“They’re still going to need a pediatrician or a family care provider,” Roth said.

Another point of contention was that the chiropractors be paid the same as medical doctors for primary care services. This stipulation irked the Osteopathic Physicians & Surgeons of Oregon who argued in a written statement that paying less-educated healthcare professionals the same undermined the ability to recruit doctors for primary care.

But Bauman and Rep. Mitch Greenlick, D-Portland, both said much of the talk about reimbursement was stuck in a fee-for-service medical model, the very method of payment the coordinated care organization model seeks to get away from. Instead, CCOs offer global payments where the entire medical community shares in the risks and the benefits.

Roth questioned whether chiropractors would share in that risk, since they can’t necessarily be held accountable to the quality control metrics required by the Center for Medicare & Medicaid Services.

“I think we need to make sure these organizations are inclusive,” said Rep. Bill Kennemer, R-Oregon City. Recently he had a knee problem and didn’t get any pain relief from his doctor or physical therapist. “Two acupuncture treatments, and I’m pain-free. I just think different things work for different folks and maybe at different times.”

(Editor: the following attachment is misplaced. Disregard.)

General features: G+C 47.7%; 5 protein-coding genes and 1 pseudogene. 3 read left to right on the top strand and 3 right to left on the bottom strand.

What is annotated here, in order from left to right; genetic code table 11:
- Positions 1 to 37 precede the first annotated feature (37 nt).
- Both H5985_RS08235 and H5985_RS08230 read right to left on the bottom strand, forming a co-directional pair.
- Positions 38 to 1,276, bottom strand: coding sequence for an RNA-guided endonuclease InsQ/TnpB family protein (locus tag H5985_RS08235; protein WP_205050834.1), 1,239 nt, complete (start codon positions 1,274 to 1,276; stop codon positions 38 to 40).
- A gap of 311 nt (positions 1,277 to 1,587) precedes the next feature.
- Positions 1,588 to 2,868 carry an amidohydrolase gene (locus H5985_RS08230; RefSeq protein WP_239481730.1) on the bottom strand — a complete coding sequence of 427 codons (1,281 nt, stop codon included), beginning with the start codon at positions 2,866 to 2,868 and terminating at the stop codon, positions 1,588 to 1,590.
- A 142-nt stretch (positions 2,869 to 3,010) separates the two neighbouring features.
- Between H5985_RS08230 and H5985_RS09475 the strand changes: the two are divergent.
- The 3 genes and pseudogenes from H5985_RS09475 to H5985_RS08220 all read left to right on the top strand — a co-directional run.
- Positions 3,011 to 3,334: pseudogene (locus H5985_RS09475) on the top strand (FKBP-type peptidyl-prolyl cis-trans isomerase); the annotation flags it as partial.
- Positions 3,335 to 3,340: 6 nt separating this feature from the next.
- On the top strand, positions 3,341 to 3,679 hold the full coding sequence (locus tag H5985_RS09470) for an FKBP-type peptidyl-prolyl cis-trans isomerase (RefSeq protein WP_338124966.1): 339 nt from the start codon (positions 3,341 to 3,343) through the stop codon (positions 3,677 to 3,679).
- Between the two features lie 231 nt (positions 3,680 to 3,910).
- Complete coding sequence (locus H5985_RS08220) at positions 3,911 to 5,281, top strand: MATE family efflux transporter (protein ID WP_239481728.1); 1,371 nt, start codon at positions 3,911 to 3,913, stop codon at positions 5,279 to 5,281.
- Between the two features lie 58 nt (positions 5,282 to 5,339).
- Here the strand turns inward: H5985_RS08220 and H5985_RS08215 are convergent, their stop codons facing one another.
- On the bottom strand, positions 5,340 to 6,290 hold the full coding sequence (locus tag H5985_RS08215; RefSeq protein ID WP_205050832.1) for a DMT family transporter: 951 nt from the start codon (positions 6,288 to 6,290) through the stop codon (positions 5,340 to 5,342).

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Comments

I would not get anywhere near Family Care as a provider because I do not feel Dr. Roth represents a level of respect for consumer agency that I want in a provider. Informed consumers need to make decisions about what works best for them concerning the designation of whom they will see first and most often, for continuity of care. I am perfectly able to say that NSAID's do not work for me for pain relief. Acupuncture does. Conventional pain relievers give me miserable side effects in stomach and kidneys. My knowing my own history means that I can go to Community Supported Acupunture for a lesser cost and fewer side effects for something like a pulled muscle, without taking up the time of someone who is on-call for people who prefer pharmaceuticals for pain. If I need something beyond acupuncture, I would trust a specialist recommended by my choice of primary care practitioner. What's more, CSA is in my neighborhood. It is easier for me to hobble there if I have pulled something, and it is far more time-effective for me as well. I feel frustration with those whose policy recommendations are more about their own convenience and notions of what is needed than about serving customers efficiently. I hope what we can evolve in the indicators we need to improve service at less cost. I expect providers to help me improve functioning, from baseline. A new name for this kind of medicine is Functional Medicine. It holds promise to get U.S. health statistics in a better range than where they are now, using modalities of treatment that have a longer pedigree than recent practice.